Use this URL to cite or link to this record in EThOS: http://ethos.bl.uk/OrderDetails.do?uin=uk.bl.ethos.584199
Title: Changing face-space : perceptual narrowing in the development of face recognition
Author: Hills, Peter James
Awarding Body: Cardiff University
Current Institution: Cardiff University
Date of Award: 2007
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Abstract:
The face-space metaphor for the encoding and storage of faces in memory has received a great deal of theoretical and empirical support. This metaphor is applied to the development of face recognition here. Three versions of the immature face-space are presented: the constant-face-space presumes that the number of dimensions of the immature face-space is the same as the adult face-space and all that changes is the distribution of faces within face-space the expanding-face-space presumes that as more faces are encountered, new dimensions are added to the face-space to discriminate between highly similar faces the shrinking-face-space suggests that the immature face- space contains many more dimensions than the adult face-space and, through processes akin to perceptual narrowing, most become dormant, leaving a default set of dimensions. These dormant dimensions are still contained within the face-space and can be activated under certain circumstances leading to a more flexible and dynamic face-space in adulthood. Thirty-two experiments were conducted that aimed to discriminate between these three models of the immature face-space. The experiments presented in Chapter 2 explored the recognition and discrimination of: upright faces compared with inverted faces own- and other- race, gender, and age faces and faces with an ''unnatural" facial configuration in adults and children aged 5- to 15-years-old. Chapter 3 used recognition tests and manipulated participants, attentional focus to explore what happens to unattended dimensions of face-space. Chapter 4 used adaptation procedures to recalibrate the dimensions of face-space over short and longer timeframes. In Chapter 5, the lower-level perceptual nature of dimensions of face-space is explored indirectly. In Chapter 6, the data reported are incorporated into a developmental model of shrinking-face-space, leading to an adult flexible-face-space.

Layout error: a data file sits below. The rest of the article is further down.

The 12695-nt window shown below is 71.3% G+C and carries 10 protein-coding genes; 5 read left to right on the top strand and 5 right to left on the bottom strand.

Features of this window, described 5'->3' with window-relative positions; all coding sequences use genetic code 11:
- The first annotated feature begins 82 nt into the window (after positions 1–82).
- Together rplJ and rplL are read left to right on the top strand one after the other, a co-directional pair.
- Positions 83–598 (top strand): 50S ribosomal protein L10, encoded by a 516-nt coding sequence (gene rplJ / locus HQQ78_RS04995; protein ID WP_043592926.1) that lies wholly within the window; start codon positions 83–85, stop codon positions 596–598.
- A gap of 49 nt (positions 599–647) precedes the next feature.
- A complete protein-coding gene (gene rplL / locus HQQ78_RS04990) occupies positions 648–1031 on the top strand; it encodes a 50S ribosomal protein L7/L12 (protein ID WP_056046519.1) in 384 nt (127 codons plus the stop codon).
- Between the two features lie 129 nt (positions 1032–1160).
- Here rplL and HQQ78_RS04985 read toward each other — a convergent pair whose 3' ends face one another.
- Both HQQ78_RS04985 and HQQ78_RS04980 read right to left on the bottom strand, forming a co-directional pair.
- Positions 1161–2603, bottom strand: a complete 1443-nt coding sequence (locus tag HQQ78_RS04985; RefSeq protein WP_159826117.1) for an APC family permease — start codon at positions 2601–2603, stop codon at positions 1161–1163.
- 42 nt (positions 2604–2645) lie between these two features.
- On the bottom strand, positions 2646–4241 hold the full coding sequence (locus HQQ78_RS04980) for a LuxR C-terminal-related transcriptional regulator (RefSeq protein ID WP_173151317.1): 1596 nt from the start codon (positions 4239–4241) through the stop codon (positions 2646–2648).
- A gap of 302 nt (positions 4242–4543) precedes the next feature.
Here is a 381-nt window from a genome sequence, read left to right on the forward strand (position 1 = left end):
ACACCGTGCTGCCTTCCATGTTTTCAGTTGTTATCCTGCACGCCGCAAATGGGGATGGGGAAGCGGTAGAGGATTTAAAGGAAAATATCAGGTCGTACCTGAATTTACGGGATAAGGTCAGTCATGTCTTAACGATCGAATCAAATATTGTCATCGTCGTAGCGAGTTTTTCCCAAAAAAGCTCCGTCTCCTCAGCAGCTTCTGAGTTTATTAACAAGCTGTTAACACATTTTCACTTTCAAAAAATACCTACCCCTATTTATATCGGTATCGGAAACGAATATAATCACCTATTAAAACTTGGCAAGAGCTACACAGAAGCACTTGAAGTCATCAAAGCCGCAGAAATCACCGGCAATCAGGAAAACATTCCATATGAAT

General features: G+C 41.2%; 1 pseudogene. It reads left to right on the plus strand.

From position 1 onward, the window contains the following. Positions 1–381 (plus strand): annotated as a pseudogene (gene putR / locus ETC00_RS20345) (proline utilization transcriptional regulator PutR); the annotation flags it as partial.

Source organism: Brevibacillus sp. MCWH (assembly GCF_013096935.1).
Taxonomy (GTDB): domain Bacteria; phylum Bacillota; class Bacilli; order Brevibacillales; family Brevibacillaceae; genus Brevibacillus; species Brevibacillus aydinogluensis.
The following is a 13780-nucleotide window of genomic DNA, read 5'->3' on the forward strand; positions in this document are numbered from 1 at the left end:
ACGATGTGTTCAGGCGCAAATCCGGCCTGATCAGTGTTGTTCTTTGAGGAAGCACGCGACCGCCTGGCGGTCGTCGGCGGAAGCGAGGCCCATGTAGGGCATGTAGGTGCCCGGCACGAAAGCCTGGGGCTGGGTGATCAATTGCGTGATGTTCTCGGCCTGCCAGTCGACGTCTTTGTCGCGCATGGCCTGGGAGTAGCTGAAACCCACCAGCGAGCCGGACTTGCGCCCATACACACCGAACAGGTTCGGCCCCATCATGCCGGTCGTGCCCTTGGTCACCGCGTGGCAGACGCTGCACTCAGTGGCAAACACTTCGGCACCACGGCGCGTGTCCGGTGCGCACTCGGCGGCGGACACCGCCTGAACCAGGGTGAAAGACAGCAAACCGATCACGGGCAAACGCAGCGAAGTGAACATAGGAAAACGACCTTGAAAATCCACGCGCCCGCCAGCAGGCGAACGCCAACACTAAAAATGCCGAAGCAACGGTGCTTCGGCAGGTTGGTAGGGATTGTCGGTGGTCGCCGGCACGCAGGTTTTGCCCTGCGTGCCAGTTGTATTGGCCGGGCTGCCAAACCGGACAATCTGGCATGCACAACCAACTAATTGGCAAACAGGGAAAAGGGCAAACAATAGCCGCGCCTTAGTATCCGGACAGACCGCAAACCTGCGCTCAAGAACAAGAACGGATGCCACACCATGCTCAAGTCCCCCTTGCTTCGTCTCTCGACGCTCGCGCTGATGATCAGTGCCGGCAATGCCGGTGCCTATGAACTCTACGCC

Supervisor: Not available Sponsor: Not available
Qualification Name: Thesis (Ph.D.) Qualification Level: Doctoral
EThOS ID: uk.bl.ethos.584199  DOI: Not available
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